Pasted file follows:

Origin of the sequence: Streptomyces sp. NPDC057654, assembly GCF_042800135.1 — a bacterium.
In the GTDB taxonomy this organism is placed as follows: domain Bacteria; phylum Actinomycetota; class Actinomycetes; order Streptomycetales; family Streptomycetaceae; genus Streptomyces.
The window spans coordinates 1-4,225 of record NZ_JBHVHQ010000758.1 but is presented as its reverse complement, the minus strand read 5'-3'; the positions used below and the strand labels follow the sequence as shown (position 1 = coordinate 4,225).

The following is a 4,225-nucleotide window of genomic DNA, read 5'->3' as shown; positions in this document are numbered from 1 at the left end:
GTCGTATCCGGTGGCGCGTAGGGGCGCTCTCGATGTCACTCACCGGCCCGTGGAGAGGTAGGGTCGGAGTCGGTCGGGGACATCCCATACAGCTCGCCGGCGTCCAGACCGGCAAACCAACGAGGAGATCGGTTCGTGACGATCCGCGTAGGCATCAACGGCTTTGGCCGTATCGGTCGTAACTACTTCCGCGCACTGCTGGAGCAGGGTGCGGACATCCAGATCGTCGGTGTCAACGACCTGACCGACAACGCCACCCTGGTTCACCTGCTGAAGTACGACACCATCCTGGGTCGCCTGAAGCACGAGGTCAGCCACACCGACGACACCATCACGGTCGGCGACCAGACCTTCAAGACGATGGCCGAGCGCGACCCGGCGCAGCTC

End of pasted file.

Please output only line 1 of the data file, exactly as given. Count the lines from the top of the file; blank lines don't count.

Origin of the sequence: Streptomyces sp. NPDC057654, assembly GCF_042800135.1 — a bacterium.